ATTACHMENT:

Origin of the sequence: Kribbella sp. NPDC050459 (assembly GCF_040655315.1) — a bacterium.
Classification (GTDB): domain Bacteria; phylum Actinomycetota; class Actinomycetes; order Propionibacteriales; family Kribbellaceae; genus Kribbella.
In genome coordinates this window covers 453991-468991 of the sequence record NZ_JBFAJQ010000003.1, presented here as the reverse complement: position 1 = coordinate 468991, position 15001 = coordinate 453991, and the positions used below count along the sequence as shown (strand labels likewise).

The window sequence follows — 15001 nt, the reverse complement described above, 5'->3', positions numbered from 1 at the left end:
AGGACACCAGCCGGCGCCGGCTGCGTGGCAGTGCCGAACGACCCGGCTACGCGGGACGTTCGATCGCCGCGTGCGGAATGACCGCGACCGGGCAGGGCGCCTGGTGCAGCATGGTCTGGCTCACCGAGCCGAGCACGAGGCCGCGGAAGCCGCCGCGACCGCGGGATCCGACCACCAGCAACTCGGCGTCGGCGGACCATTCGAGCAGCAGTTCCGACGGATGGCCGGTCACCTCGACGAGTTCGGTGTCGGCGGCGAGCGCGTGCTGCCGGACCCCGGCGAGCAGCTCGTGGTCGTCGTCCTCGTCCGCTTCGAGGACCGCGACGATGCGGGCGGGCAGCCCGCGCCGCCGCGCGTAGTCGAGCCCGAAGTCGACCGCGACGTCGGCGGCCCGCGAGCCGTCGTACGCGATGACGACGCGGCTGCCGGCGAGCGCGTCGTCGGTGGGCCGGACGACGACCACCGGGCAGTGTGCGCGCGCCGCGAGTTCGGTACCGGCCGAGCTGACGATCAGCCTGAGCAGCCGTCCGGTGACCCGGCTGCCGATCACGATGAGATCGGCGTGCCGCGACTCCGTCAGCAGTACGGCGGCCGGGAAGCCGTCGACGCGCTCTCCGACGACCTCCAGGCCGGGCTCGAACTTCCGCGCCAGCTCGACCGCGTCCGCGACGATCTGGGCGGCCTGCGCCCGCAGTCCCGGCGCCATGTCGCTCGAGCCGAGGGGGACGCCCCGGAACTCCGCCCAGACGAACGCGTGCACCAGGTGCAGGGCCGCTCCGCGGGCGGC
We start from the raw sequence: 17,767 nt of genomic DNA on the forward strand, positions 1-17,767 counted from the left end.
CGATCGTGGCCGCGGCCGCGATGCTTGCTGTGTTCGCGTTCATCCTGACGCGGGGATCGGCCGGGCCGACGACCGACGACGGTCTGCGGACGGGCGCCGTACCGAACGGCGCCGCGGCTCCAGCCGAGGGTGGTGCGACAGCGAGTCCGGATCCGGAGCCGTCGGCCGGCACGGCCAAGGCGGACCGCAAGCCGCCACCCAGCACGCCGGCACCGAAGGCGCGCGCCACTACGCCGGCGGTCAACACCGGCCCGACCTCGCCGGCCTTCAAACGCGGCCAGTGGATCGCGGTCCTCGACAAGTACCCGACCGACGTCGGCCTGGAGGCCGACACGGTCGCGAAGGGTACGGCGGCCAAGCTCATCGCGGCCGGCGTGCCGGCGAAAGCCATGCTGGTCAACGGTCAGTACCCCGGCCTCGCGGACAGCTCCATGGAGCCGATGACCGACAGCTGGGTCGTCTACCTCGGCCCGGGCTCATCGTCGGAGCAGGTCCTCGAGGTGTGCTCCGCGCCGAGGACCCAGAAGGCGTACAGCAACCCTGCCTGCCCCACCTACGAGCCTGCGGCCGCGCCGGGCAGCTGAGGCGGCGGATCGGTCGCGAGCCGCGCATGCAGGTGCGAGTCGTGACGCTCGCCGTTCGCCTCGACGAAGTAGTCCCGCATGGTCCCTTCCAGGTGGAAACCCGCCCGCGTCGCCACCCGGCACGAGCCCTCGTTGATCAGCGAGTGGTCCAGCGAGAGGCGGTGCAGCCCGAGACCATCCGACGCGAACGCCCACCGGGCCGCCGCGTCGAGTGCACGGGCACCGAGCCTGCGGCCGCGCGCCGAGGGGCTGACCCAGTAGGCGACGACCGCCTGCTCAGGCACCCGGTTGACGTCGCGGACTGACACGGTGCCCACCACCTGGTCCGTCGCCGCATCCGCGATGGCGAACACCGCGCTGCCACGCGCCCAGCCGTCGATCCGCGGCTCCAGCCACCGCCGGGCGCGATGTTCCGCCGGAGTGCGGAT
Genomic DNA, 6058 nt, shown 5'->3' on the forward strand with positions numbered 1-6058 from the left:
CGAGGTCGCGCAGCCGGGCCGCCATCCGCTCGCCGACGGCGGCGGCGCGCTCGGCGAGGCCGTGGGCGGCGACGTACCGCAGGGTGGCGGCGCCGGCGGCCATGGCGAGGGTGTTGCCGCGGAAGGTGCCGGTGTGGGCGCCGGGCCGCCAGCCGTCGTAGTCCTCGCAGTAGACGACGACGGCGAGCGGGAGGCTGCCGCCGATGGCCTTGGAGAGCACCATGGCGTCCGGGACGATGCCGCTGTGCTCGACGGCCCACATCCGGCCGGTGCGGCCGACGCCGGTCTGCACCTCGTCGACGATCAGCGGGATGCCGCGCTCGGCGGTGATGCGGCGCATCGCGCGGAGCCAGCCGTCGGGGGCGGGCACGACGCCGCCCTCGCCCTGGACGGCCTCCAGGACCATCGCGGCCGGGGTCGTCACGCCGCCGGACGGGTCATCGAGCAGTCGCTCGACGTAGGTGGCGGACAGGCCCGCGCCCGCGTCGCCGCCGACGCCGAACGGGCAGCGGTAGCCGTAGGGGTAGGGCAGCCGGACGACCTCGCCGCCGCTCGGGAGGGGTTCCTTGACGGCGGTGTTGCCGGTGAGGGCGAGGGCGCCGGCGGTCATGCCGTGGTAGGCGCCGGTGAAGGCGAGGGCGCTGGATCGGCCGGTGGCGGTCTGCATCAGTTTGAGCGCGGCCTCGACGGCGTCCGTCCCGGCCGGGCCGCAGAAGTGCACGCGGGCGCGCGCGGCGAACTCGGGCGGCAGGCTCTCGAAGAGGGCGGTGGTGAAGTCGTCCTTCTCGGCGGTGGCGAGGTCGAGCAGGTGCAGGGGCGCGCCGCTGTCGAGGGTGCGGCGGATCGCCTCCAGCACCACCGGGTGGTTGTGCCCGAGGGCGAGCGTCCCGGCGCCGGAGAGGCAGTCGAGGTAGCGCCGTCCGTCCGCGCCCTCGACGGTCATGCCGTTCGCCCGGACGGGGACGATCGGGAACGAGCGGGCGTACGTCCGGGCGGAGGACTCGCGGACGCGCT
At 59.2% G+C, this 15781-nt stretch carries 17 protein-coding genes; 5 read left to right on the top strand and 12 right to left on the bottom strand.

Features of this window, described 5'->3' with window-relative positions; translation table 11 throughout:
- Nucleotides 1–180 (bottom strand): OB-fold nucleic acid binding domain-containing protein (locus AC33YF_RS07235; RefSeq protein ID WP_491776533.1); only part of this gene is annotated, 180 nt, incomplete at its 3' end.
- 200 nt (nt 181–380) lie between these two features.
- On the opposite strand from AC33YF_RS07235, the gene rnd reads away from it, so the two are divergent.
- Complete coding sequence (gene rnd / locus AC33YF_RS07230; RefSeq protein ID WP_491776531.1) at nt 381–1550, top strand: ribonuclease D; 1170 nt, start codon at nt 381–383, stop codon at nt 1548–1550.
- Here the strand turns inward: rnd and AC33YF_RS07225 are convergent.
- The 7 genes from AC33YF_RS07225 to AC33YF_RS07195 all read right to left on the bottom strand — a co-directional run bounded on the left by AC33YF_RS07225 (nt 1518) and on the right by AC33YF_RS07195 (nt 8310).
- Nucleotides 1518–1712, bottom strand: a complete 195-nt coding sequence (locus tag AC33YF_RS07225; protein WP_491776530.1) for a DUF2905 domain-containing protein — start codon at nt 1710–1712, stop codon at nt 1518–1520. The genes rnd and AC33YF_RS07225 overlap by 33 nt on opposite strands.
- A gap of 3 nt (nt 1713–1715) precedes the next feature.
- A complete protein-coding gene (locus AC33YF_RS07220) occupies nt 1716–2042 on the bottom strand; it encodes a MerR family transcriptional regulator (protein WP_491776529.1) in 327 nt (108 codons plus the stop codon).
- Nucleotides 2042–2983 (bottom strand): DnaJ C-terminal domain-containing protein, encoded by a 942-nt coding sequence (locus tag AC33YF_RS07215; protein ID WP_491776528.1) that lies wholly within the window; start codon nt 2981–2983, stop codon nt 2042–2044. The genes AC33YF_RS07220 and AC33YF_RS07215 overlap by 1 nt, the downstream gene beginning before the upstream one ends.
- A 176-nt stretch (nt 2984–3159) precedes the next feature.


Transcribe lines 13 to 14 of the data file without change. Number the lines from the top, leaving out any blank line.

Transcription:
- 200 nt (nt 181–380) lie between these two features.
- On the opposite strand from AC33YF_RS07235, the gene rnd reads away from it, so the two are divergent.